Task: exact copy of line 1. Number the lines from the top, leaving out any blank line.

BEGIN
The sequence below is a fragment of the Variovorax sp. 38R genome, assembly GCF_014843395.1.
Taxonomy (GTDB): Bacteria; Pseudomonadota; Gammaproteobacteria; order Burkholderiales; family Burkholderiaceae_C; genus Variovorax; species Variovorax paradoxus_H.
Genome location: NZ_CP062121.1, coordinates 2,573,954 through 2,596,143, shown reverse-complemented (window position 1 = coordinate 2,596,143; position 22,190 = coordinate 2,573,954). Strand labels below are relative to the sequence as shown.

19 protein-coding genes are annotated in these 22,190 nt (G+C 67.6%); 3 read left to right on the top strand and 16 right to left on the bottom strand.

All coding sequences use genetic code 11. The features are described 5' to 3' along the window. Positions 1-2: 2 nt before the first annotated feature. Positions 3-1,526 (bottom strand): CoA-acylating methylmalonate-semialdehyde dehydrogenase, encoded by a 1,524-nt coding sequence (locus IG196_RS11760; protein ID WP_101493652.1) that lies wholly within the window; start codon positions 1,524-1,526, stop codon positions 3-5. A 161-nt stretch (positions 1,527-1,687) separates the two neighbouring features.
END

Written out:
The sequence below is a fragment of the Variovorax sp. 38R genome, assembly GCF_014843395.1.